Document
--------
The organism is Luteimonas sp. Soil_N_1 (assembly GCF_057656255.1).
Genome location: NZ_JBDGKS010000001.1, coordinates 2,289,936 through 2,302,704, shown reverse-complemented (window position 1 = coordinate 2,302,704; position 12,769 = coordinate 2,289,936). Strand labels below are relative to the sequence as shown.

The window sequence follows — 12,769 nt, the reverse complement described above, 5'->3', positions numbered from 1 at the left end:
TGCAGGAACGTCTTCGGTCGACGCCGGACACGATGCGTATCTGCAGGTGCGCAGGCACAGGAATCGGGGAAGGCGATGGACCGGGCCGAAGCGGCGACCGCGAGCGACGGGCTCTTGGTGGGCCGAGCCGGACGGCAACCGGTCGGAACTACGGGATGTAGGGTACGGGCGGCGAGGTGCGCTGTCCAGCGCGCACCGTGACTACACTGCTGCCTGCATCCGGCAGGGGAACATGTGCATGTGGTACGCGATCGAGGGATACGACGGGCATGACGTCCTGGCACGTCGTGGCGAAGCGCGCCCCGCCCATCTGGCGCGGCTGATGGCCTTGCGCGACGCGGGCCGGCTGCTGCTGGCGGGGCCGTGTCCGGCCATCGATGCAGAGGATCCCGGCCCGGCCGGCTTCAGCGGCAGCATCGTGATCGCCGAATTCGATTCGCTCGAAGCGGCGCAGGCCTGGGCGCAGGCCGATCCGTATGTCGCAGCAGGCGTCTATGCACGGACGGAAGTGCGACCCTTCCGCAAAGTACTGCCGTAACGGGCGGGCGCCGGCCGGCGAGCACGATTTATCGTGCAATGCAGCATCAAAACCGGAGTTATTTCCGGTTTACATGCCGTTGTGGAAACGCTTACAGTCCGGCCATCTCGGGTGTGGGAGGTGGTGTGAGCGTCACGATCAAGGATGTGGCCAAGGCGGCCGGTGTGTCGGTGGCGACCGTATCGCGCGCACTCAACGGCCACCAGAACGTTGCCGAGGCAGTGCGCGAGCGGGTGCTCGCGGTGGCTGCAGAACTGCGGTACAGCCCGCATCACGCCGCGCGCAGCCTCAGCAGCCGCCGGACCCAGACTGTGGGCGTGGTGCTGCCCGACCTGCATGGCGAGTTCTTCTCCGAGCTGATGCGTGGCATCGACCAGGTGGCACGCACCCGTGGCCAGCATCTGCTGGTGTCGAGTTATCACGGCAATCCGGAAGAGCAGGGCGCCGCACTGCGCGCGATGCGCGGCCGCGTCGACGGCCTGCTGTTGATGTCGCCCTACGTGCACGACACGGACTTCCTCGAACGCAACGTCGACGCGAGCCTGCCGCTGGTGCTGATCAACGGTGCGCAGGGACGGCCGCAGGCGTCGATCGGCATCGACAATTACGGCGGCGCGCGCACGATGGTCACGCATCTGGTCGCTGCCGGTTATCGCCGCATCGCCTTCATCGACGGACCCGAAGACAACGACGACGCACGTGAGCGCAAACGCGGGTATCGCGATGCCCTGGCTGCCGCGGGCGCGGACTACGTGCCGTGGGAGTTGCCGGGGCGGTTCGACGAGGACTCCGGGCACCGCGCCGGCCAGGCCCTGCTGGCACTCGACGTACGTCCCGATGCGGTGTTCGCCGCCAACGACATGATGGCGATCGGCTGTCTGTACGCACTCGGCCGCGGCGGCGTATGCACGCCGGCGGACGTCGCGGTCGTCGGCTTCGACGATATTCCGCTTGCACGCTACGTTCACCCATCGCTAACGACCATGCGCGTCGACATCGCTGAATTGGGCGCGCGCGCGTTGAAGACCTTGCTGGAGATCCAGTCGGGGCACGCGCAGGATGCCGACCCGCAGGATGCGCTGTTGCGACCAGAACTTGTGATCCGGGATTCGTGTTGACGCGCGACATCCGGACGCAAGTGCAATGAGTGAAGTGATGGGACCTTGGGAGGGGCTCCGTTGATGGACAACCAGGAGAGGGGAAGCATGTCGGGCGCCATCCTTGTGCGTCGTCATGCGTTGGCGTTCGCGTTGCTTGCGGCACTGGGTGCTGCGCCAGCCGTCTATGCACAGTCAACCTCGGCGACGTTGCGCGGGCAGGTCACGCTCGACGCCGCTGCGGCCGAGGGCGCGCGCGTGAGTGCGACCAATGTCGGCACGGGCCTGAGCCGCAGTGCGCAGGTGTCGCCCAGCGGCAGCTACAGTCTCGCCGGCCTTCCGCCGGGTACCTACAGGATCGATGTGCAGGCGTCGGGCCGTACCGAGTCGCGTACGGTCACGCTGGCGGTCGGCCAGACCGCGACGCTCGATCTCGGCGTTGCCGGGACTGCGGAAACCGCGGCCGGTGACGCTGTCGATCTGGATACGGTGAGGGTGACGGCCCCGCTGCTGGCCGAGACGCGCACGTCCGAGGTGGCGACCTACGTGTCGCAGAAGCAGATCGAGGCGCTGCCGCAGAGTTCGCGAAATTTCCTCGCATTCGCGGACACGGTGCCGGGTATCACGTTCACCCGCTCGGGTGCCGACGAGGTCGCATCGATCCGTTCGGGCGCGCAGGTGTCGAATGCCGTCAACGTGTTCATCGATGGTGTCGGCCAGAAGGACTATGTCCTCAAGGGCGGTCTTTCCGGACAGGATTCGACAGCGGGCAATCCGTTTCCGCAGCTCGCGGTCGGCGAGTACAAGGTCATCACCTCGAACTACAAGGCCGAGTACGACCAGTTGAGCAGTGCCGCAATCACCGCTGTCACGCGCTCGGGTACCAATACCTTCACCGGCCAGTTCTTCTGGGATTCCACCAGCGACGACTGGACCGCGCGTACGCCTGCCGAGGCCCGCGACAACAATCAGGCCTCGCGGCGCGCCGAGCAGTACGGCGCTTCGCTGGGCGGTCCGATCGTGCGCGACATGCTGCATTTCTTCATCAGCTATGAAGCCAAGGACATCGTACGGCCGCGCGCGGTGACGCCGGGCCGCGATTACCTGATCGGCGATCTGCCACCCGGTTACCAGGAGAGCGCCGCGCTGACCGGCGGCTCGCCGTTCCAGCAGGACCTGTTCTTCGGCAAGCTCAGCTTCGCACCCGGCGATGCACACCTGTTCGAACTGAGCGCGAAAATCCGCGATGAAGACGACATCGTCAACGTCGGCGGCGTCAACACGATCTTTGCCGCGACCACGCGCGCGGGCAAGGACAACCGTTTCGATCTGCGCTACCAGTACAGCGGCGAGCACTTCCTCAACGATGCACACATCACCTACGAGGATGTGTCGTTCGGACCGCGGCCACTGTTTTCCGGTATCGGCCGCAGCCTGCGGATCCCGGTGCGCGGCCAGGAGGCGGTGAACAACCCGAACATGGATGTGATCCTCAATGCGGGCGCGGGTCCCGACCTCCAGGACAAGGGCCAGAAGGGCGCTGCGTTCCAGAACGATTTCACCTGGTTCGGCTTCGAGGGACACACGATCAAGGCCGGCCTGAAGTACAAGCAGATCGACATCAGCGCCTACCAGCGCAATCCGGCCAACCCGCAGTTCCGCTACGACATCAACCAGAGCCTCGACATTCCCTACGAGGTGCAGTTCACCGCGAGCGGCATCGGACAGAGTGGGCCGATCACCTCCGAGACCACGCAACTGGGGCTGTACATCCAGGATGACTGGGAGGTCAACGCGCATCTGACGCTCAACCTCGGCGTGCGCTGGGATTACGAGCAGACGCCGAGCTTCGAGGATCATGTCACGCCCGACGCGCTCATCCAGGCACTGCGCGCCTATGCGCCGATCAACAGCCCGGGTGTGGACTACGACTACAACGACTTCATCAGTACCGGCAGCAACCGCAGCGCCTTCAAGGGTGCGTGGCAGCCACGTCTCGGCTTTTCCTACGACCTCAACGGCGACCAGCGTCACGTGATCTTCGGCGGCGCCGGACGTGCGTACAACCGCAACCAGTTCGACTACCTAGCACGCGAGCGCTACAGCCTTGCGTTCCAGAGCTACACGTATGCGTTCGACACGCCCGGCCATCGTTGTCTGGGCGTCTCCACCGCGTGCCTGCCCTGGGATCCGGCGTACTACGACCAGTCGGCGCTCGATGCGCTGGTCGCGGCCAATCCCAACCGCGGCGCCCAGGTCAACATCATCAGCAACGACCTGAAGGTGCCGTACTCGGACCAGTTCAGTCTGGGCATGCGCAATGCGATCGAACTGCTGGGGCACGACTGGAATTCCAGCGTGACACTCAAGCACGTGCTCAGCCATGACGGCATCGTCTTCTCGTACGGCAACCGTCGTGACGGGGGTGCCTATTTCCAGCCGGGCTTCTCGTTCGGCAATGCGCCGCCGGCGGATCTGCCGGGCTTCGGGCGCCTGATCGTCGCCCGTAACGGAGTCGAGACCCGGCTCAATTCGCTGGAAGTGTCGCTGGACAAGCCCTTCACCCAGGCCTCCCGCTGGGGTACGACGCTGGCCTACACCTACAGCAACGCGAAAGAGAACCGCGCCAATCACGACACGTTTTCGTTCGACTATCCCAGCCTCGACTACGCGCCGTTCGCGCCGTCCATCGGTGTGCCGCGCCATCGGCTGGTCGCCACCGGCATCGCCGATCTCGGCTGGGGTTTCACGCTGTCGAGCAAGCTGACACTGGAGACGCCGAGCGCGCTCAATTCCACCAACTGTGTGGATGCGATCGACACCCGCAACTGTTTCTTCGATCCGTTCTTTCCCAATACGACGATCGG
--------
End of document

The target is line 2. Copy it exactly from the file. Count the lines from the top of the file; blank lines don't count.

Genome location: NZ_JBDGKS010000001.1, coordinates 2,289,936 through 2,302,704, shown reverse-complemented (window position 1 = coordinate 2,302,704; position 12,769 = coordinate 2,289,936). Strand labels below are relative to the sequence as shown.